They include the creation of a joint committee of officials from the Interior, Defense, and National Security ministries to determine how to better investigate and prosecute insurgents.

Officials have also called for holding any security leaders found to be negligent responsible, improving the coordination between intelligence agencies, and tightening control over the release of detainees.

Parliament is set to hold an emergency meeting next week to discuss security issues.

Iraq celebrated its sovereignty when U.S. troops withdrew from urban centers in June, which put Iraqi forces into the lead role more than six years after the U.S. invasion in 2003.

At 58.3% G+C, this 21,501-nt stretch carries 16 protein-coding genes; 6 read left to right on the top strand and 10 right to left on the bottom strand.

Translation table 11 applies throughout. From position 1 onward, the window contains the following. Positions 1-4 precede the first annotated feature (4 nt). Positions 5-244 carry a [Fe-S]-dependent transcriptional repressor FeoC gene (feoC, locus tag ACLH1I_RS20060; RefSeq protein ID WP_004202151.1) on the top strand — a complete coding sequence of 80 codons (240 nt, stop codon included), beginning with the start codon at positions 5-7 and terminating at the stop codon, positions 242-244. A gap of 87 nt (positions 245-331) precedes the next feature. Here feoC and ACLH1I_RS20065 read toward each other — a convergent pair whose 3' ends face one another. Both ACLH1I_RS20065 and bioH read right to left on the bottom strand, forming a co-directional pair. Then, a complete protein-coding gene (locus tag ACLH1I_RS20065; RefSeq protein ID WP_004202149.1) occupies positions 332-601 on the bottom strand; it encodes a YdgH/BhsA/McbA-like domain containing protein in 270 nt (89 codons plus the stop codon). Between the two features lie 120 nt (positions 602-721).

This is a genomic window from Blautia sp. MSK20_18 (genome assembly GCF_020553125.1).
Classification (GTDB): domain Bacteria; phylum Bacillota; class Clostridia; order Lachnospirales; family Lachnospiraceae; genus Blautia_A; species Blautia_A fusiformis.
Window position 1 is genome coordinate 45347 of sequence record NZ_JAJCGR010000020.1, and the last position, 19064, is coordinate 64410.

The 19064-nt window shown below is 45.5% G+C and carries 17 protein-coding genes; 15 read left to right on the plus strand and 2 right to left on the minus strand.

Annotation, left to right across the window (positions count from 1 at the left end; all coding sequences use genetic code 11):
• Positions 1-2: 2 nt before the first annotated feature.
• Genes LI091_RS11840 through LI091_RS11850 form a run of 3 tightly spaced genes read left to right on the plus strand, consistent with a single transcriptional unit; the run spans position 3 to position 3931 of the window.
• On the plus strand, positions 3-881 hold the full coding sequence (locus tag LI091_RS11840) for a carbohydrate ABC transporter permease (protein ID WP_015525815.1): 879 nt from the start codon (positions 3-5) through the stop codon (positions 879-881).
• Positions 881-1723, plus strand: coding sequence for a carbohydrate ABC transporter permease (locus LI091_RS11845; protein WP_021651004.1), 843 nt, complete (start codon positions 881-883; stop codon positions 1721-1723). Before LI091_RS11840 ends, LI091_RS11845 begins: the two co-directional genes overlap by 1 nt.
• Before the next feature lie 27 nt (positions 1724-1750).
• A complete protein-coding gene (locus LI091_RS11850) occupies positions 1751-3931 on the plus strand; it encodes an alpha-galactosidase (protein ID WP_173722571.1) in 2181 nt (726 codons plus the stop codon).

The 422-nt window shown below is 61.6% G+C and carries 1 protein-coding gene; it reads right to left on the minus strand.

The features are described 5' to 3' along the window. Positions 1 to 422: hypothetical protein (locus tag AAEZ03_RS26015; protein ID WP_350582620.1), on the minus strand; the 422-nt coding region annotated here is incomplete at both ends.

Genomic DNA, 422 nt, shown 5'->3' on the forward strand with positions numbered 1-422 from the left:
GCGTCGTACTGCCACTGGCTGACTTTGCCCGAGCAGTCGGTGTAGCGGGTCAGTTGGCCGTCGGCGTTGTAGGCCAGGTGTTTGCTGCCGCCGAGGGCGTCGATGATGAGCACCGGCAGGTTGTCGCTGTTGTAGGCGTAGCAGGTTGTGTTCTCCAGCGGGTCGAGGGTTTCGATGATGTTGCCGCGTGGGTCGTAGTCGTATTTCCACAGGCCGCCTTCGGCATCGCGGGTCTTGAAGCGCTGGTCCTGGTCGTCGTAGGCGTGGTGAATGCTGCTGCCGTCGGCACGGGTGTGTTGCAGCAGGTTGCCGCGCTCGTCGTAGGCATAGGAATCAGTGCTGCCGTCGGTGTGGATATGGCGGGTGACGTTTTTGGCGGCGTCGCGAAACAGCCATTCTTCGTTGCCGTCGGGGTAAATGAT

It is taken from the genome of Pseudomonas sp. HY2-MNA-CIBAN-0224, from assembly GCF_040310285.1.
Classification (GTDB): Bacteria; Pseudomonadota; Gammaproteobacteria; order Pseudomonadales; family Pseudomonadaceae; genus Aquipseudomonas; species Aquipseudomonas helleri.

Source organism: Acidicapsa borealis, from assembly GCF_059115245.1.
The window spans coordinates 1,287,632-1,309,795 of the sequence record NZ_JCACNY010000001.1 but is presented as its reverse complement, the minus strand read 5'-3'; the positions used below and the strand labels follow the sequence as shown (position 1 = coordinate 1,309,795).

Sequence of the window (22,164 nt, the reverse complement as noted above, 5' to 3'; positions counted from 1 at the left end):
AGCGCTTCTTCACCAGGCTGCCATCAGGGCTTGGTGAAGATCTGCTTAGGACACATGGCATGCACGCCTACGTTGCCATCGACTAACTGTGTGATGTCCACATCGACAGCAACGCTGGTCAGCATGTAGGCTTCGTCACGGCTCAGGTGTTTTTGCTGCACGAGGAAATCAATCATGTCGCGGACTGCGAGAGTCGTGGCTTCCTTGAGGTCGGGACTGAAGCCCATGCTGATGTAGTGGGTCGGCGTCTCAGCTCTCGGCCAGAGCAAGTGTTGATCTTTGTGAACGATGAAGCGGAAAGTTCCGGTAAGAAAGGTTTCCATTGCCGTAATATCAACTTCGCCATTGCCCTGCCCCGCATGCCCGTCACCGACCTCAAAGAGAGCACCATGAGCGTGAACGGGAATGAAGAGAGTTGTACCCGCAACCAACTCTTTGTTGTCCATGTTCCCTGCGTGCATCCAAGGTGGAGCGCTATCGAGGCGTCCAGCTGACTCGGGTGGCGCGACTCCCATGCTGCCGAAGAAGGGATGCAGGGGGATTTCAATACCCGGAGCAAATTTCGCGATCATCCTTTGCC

Since then, several huge explosions have shaken Iraqi confidence, though bomb attacks were also common when U.S. forces were in charge.

Under an Iraqi-U.S. security pact that took effect January 1, U.S. forces will withdraw from Iraq by the end of 2011.

President Barack Obama has ordered all U.S. combat troops out of Iraq by August 31, 2010, leaving up to 50,000 U.S. troops in training and advising roles.

U.S. To Return?

The security pact also contains a provision that allows the Iraqi government to request assistance from the U.S. military if it feels security conditions warrant.